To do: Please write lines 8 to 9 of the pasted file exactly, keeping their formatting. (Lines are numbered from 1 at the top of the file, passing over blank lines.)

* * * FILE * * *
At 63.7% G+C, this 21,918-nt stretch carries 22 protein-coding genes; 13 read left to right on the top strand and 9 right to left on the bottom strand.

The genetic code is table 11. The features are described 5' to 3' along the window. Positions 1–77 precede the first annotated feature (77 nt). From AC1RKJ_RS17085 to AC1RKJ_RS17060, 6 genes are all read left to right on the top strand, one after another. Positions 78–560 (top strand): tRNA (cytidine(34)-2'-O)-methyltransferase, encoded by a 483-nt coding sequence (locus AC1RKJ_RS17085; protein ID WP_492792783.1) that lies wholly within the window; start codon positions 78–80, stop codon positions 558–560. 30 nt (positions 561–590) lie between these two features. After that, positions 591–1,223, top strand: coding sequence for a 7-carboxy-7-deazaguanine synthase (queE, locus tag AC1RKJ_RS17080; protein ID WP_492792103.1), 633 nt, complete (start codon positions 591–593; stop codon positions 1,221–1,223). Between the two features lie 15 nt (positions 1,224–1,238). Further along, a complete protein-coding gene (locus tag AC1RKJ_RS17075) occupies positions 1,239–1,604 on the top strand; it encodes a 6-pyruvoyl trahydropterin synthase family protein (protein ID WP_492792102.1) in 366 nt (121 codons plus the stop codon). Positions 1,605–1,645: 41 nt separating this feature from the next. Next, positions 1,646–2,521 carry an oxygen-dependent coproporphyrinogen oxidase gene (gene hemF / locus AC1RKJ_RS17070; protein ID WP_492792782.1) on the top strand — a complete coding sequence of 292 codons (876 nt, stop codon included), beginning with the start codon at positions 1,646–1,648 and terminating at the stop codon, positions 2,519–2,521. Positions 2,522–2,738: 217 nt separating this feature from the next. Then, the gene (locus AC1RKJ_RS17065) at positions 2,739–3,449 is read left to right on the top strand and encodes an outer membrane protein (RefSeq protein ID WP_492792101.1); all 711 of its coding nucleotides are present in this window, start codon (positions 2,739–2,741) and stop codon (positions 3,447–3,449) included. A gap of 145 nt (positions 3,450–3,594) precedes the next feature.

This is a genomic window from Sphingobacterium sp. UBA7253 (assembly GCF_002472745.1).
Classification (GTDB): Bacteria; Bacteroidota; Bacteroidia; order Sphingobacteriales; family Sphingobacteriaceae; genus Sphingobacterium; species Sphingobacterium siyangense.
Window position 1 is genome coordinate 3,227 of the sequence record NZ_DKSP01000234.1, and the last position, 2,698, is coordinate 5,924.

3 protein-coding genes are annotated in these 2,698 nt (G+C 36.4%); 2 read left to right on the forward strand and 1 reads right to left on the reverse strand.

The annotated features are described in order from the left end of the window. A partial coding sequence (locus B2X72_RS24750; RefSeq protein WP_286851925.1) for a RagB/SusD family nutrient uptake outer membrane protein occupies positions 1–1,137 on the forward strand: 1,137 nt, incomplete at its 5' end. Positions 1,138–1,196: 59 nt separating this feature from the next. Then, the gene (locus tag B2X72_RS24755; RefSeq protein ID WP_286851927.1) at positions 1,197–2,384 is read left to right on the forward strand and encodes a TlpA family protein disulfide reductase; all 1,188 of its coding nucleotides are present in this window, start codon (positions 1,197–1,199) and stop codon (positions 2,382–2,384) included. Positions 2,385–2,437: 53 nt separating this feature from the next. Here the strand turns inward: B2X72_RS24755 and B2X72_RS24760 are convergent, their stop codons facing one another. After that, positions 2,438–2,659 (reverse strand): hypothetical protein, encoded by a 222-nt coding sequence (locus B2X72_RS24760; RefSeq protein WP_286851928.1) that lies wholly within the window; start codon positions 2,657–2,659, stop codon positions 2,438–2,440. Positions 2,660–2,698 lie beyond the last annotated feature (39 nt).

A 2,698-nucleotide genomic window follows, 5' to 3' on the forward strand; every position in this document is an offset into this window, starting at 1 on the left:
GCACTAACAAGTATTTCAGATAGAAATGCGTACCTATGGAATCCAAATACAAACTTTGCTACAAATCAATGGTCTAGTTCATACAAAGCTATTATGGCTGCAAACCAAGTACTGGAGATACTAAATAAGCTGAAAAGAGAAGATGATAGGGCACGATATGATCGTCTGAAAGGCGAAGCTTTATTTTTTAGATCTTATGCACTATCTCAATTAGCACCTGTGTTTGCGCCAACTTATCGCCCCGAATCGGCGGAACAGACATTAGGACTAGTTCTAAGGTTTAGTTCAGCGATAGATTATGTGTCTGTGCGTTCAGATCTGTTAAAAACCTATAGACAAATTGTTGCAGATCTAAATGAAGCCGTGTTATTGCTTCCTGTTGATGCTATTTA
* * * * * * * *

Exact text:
A 2,698-nucleotide genomic window follows, 5' to 3' on the forward strand; every position in this document is an offset into this window, starting at 1 on the left:
GCACTAACAAGTATTTCAGATAGAAATGCGTACCTATGGAATCCAAATACAAACTTTGCTACAAATCAATGGTCTAGTTCATACAAAGCTATTATGGCTGCAAACCAAGTACTGGAGATACTAAATAAGCTGAAAAGAGAAGATGATAGGGCACGATATGATCGTCTGAAAGGCGAAGCTTTATTTTTTAGATCTTATGCACTATCTCAATTAGCACCTGTGTTTGCGCCAACTTATCGCCCCGAATCGGCGGAACAGACATTAGGACTAGTTCTAAGGTTTAGTTCAGCGATAGATTATGTGTCTGTGCGTTCAGATCTGTTAAAAACCTATAGACAAATTGTTGCAGATCTAAATGAAGCCGTGTTATTGCTTCCTGTTGATGCTATTTA